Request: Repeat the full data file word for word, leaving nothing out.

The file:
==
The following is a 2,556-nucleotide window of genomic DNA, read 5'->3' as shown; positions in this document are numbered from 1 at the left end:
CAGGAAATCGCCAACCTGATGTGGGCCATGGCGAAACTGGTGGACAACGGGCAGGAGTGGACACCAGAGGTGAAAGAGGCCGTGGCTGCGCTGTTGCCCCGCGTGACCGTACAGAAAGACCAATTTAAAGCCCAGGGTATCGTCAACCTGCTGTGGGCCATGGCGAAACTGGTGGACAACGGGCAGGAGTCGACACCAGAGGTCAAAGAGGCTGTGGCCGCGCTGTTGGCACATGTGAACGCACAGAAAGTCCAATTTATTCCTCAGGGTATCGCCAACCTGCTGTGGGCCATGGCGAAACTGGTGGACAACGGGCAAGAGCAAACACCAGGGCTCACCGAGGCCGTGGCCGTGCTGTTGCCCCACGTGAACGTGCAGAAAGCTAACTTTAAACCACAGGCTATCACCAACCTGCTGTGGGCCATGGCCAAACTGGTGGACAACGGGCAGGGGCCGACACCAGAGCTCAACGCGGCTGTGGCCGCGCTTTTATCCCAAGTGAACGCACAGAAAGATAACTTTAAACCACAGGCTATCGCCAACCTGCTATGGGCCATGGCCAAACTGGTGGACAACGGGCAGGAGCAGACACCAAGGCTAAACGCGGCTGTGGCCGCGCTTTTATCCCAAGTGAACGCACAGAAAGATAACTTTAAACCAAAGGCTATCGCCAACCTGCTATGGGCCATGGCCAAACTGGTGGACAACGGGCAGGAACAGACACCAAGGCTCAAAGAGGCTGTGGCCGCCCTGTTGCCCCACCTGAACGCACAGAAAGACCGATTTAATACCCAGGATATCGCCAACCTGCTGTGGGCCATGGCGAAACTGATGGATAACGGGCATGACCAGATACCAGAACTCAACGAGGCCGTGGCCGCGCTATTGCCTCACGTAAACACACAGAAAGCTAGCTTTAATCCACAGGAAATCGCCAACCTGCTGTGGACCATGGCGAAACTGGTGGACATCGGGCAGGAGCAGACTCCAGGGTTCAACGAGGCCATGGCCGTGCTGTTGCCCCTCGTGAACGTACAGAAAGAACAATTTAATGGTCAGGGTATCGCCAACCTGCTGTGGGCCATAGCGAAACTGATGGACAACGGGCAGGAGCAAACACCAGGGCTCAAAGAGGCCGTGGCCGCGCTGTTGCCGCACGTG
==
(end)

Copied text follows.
The following is a 2,556-nucleotide window of genomic DNA, read 5'->3' as shown; positions in this document are numbered from 1 at the left end:
CAGGAAATCGCCAACCTGATGTGGGCCATGGCGAAACTGGTGGACAACGGGCAGGAGTGGACACCAGAGGTGAAAGAGGCCGTGGCTGCGCTGTTGCCCCGCGTGACCGTACAGAAAGACCAATTTAAAGCCCAGGGTATCGTCAACCTGCTGTGGGCCATGGCGAAACTGGTGGACAACGGGCAGGAGTCGACACCAGAGGTCAAAGAGGCTGTGGCCGCGCTGTTGGCACATGTGAACGCACAGAAAGTCCAATTTATTCCTCAGGGTATCGCCAACCTGCTGTGGGCCATGGCGAAACTGGTGGACAACGGGCAAGAGCAAACACCAGGGCTCACCGAGGCCGTGGCCGTGCTGTTGCCCCACGTGAACGTGCAGAAAGCTAACTTTAAACCACAGGCTATCACCAACCTGCTGTGGGCCATGGCCAAACTGGTGGACAACGGGCAGGGGCCGACACCAGAGCTCAACGCGGCTGTGGCCGCGCTTTTATCCCAAGTGAACGCACAGAAAGATAACTTTAAACCACAGGCTATCGCCAACCTGCTATGGGCCATGGCCAAACTGGTGGACAACGGGCAGGAGCAGACACCAAGGCTAAACGCGGCTGTGGCCGCGCTTTTATCCCAAGTGAACGCACAGAAAGATAACTTTAAACCAAAGGCTATCGCCAACCTGCTATGGGCCATGGCCAAACTGGTGGACAACGGGCAGGAACAGACACCAAGGCTCAAAGAGGCTGTGGCCGCCCTGTTGCCCCACCTGAACGCACAGAAAGACCGATTTAATACCCAGGATATCGCCAACCTGCTGTGGGCCATGGCGAAACTGATGGATAACGGGCATGACCAGATACCAGAACTCAACGAGGCCGTGGCCGCGCTATTGCCTCACGTAAACACACAGAAAGCTAGCTTTAATCCACAGGAAATCGCCAACCTGCTGTGGACCATGGCGAAACTGGTGGACATCGGGCAGGAGCAGACTCCAGGGTTCAACGAGGCCATGGCCGTGCTGTTGCCCCTCGTGAACGTACAGAAAGAACAATTTAATGGTCAGGGTATCGCCAACCTGCTGTGGGCCATAGCGAAACTGATGGACAACGGGCAGGAGCAAACACCAGGGCTCAAAGAGGCCGTGGCCGCGCTGTTGCCGCACGTG